Whether it’s midterms, finals or quizzes that happen in between, you need studying tips to help you reduce stress and perform at your best. Time management tips are a good place to start. Nothing brings on stress like an impending deadline or a to-do list that’s crammed with high-priority tasks. But you don’t have to suffer alone. Try a little teamwork. Interested? Read on.
How to reduce stress
Learn how to work and play well with others. That’s right. Don’t suffer alone with your deadlines and final exams. Find other students who are as serious about getting good grades as you are and pool your resources. It’s called a study group.
To be successful, the first rule of a study group is “there is no study group.” No, that’s not right. That’s for the fight club. Let’s try this again. The first rule of a study group is “you must be willing to study.” If all you want to do is eat pizza and gossip about your professors and fellow students, then forget it
— study groups are not for you.
An effective study group keeps you motivated and helps you study because you can:
- share ideas with fellow students
- compare your work with that of others
- share resources
- give and get moral support
Don’t just believe me. Listen to an actual student talk about how a study group can work best in this YouTube video from MrStudyTV titled, “Study Tips: How to Effectively Study in a Group.”
The rules of study groups
Abide by the rules and you’ll find that your hard work will pay off. Our first suggestions come from the folks at Lycoming College in Williamsport, PA, where, like many universities, study groups are facilitated by students who receive special training in how to run a study group.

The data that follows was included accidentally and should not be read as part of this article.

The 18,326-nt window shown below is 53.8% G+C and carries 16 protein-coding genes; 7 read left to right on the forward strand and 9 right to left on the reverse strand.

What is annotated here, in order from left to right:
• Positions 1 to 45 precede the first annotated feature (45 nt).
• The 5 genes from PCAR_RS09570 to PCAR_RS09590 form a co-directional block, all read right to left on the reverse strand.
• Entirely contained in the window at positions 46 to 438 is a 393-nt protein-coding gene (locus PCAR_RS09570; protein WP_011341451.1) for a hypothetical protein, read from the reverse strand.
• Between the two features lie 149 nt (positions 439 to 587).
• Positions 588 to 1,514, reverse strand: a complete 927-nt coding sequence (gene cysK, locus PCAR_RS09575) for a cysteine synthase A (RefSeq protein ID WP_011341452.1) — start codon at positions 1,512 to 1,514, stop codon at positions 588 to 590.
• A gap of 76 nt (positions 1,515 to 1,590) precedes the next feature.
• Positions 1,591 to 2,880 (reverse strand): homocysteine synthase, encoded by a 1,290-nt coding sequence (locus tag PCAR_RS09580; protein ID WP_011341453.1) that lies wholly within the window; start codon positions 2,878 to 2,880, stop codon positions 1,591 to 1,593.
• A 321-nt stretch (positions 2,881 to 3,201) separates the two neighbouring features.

When attending a study group, first of all, come prepared.
- Do some studying beforehand so you know what material you don’t feel comfortable with yet.
- Bring any necessary course materials. You’ll need them in order to complete study group activities as designed by the facilitator.
- Be prepared to work.
- Don’t expect the facilitator to read the material and explain it all to you.
- Don’t expect the facilitator to hand out answers like candy.
- Be prepared to work together to find your answers.
Being a member of a study group is not a free ride on getting your homework done. You have to be willing to work at it. But as the old saying goes, “Many hands make light work.”
Hi tech study groups
What if you have a tight work schedule or issues with child care? No problem. Social media to the rescue. You can use social media tools like Skype, Twitter or email to connect with fellow students.
In an April 29, 2013, article for The Chronicle of Higher Education titled, “Btw paper is due 2day,” Sharan Paul described how she and her fellow students use email to prepare for an exam.
“When the review sheet for a test comes out, one person types it up along with his or her answers and emails it to the other students. Individually, we check it for accuracy, make corrections and fill in missing answers. We email it back to everyone in the group. In the space of a few hours, the four of us have a complete and accurate study guide,” Paul explained.
Paul added that she knows of other students who use Facebook instant messaging to share information and work on projects. Others with tight work schedules have received tutoring on their lunch breaks by using the iPhone application FaceTime to meet with their tutor.
For a visual look at how college students are gaining benefit from digital tools and technology, take a look at the infographic in the April 23, 2013, article by Shane Cleghorn for Presta.com titled, “How Tech Is Changing College Life.”
Be sure to ask your professors, school counselor or librarian for help on finding or starting a study group on your campus.
Are you a member of a study group? What are your tips for running a successful study group? Tell us in the comments below.